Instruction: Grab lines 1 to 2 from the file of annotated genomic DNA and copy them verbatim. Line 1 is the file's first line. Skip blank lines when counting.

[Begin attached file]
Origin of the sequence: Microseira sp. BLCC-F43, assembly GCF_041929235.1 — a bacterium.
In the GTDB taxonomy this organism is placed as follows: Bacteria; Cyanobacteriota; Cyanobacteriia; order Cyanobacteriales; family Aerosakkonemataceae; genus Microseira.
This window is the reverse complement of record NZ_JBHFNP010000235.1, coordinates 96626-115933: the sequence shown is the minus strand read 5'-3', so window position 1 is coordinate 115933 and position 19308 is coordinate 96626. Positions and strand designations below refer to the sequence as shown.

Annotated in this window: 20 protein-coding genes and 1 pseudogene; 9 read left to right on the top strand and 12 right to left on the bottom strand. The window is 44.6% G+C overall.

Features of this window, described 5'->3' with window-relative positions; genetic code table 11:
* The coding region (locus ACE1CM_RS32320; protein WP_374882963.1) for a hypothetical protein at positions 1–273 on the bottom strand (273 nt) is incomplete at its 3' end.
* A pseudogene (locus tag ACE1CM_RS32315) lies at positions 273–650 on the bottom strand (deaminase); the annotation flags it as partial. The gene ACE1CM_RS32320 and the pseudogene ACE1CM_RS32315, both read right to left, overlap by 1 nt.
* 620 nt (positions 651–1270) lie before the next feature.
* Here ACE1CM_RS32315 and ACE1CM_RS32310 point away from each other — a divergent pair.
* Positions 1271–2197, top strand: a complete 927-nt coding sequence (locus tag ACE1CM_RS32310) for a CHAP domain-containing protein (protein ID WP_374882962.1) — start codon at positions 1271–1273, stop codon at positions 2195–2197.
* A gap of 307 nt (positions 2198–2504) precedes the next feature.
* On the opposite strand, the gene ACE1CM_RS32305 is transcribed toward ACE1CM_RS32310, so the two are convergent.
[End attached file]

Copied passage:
Origin of the sequence: Microseira sp. BLCC-F43, assembly GCF_041929235.1 — a bacterium.
In the GTDB taxonomy this organism is placed as follows: Bacteria; Cyanobacteriota; Cyanobacteriia; order Cyanobacteriales; family Aerosakkonemataceae; genus Microseira.